This paper studies nonlinear cointegration models in which the structural coeﬀicients may evolve smoothly over time. These time-varying coeﬀicient functions are well-suited to many practical applications and can be estimated conveniently by nonparametric kernel methods. It is shown that the usual asymptotic methods of kernel estimation completely break down in this setting when the functional coeﬀicients are multivariate. The reason for this breakdown is a kernel-induced degeneracy in the weighted signal matrix associated with the nonstationary regressors, a new phenomenon in the kernel regression literature. Some new techniques are developed to address the degeneracy and resolve the asymptotics, using a path-dependent local coordinate transformation to re-orient coordinates and accommodate the degeneracy. The resulting asymptotic theory is fundamentally diﬀerent from the existing kernel literature, giving two diﬀerent limit distributions with diﬀerent convergence rates in the diﬀerent directions (or combinations) of the (functional) parameter space. Both rates are faster than the usual (vnh) rate for nonlinear models with smoothly changing coeﬀicients and local stationarity. Hence two types of super-consistency apply in nonparametric kernel estimation of time-varying coeﬀicient cointegration models. The higher rate of convergence (nvh) lies in the direction of the nonstationary regressor vector at the local coordinate point. The lower rate (nh) lies in the degenerate directions but is still super-consistent for nonparametric estimators. In addition, local linear methods are used to reduce asymptotic bias and a fully modiﬁed kernel regression method is proposed to deal with the general endogenous nonstationary regressor case. Simulations are conducted to explore the ﬁnite sample properties of the methods and a practical application is given to examine time varying empirical relationships involving consumption, disposable income, investment and real interest rates.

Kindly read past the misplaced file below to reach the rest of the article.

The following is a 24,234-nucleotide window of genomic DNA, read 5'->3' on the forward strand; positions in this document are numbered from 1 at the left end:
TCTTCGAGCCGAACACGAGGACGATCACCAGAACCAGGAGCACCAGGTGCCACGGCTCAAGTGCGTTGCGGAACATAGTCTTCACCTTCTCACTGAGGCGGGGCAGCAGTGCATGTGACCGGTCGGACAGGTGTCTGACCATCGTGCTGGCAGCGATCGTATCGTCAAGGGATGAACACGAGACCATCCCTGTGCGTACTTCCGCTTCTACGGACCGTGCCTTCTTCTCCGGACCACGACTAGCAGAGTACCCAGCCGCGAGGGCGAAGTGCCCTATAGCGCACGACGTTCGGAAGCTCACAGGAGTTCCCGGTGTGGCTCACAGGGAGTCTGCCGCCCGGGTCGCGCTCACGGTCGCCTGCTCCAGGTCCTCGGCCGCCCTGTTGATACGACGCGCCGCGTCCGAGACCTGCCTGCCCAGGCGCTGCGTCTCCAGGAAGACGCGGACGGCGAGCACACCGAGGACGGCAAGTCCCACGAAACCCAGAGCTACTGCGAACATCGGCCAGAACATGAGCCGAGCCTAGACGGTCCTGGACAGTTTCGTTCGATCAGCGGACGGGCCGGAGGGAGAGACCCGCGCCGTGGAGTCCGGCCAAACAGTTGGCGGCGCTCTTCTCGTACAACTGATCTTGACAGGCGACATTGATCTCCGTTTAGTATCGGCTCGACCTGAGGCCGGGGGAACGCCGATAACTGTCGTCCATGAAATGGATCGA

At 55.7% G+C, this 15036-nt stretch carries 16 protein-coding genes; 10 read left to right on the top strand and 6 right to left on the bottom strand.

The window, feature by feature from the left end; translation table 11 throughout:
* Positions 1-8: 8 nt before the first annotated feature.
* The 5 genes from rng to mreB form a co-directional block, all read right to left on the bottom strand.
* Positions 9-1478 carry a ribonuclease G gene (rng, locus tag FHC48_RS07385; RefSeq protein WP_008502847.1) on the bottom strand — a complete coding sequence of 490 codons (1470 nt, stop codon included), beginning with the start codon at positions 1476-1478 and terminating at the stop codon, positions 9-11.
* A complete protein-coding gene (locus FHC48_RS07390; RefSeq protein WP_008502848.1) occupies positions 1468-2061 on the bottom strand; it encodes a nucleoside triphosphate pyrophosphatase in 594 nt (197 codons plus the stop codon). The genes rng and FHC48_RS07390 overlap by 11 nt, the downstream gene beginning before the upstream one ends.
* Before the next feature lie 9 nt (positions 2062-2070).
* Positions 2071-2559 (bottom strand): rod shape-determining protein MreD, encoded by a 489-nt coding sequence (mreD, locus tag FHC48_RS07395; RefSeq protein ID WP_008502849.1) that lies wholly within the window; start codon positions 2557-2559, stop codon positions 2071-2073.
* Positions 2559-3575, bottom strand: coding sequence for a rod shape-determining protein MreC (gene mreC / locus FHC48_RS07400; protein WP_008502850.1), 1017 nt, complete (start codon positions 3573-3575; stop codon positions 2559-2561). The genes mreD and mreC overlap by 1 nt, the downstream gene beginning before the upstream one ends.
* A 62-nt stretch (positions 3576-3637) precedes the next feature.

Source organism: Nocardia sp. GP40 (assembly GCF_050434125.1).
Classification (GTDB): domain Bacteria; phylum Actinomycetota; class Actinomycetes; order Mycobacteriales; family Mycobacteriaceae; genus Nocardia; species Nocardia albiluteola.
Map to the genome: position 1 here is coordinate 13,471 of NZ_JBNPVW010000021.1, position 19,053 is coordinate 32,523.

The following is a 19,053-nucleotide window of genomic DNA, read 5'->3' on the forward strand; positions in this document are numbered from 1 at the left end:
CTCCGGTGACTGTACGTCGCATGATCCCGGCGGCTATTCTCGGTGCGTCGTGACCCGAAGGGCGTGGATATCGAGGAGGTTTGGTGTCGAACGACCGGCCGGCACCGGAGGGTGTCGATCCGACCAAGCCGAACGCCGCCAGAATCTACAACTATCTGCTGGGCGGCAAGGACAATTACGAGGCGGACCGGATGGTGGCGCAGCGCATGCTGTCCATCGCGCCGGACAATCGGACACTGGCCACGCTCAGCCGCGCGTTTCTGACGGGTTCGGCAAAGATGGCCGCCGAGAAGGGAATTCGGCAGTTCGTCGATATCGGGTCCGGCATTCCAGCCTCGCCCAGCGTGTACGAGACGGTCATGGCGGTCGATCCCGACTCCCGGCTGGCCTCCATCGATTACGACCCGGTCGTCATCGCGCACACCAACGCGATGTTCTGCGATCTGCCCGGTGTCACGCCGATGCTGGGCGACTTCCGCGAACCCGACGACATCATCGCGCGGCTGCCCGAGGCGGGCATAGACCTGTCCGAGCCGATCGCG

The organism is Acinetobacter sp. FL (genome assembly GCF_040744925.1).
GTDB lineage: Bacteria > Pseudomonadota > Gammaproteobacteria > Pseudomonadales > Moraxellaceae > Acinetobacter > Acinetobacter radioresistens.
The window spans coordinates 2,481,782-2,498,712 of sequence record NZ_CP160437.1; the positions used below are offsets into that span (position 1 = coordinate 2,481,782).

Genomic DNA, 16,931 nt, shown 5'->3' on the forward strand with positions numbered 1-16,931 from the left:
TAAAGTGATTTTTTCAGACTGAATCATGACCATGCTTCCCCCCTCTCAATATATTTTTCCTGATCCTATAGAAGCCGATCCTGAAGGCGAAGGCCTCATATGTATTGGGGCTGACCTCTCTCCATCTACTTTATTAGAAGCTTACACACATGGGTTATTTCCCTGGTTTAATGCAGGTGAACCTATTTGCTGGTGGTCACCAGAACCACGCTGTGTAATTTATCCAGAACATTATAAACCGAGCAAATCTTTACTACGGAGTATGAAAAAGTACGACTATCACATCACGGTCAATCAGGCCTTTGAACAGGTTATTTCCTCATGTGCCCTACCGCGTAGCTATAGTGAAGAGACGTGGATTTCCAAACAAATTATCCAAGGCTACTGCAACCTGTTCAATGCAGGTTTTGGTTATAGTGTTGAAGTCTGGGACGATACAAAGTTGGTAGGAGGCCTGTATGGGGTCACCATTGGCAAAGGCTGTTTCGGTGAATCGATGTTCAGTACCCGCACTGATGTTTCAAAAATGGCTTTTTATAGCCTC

Gao, Jiti; Li, Degui; and Phillips, Peter C.B., "Estimating Smooth Structural Change in Cointegration Models" (2013). Cowles Foundation Discussion Papers. 2298.